The Commonwealth Ports Authority management would have to determine first whether the Seaport Division is capable of assuming about $3 million in liability of the Marine Revitalization Corp. before making any decision on the proposal to take over the operations of the Outer Cove Marina.
According to CPA legal counsel Jose S. Dela Cruz, the ports authority’s financial capability to service the loan of MRC from the projected revenues of the marina can only be determined after a thorough analysis.
The cash-strapped MRC has asked the ports authority to assume control of the controversial project, which has been the subject of debate by boat owners who continuously oppose the transfer of their vessels on grounds that the marina is unsafe.
“If it is capable of doing so, would the revenue projection from the operation of the Outer Cove Marina be sufficient to independently pay off the several million loan that CPA would be assuming,? asked Dela Cruz.
The Seaport Division is still paying its $33 million debt it incurred in the 1998 seaport bond flotation. In making such a decision, the ports authority would have to consult its bond trustee to find out whether it is feasible to assume the Outer Cover Marina.
Another issue which the ports authority management would have to consider is one that affects the policy of the ports authority. Should CPA be involved in the operation of small boat marinas in general? Should CPA confine its activity to commercial port type of shipping operations?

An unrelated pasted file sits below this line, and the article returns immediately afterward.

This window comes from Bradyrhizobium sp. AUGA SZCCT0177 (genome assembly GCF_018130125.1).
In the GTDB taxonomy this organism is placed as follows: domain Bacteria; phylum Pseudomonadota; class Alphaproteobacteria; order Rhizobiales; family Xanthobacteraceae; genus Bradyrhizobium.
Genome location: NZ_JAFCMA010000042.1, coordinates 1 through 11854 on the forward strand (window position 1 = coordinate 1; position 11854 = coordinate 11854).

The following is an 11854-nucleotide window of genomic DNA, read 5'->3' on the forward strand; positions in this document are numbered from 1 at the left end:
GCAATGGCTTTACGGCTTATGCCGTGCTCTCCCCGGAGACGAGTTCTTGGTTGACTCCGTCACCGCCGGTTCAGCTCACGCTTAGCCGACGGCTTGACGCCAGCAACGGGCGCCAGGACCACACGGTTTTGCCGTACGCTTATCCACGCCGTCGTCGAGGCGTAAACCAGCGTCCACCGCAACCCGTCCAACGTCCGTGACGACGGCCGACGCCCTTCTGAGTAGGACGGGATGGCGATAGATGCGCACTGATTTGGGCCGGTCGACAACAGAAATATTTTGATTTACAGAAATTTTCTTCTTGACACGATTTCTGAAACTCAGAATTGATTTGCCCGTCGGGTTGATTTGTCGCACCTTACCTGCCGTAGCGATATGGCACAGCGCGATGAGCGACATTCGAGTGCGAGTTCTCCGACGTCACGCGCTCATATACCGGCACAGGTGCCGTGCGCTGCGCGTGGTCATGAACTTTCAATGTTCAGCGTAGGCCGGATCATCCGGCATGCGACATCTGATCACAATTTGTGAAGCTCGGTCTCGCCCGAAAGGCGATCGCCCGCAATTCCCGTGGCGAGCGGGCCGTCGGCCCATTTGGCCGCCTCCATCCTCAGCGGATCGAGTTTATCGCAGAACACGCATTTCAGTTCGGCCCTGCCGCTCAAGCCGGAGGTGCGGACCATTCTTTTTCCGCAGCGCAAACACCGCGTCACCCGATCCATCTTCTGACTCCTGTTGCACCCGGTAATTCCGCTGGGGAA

The Commonwealth Ports Authority Act does not prohibit the agency from operating small boat marinas, so it is up to the CPA board to decide whether or not it will adopt such policy. Again, Dela Cruz said the board must weigh the pros and cons of the issue before making any decision.
A legal issue is something that must be considered too. The Department of Lands and Natural Resources leased to MRC the premises under the Submerged Lands Lease Agreement, which the CNMI approved under Public Law 9-46.
Section 8 of the Agreement prohibits a sublease, transfer or assignment of the lease to a third-party, without the express written approval of the Secretary of DLNR. At least three aspects would have to be considered by CPA — the opinion of the legislature, the ports authority would assume the role of the lessee for the leased premises, and DLNR Rules and Regulations would be superior to CPA port regulations.
“CPA, if it assumed control of the lease, would take the lease as it is. Jurisdictional conflicts may arise between CPA and DLNR,” said Dela Cruz.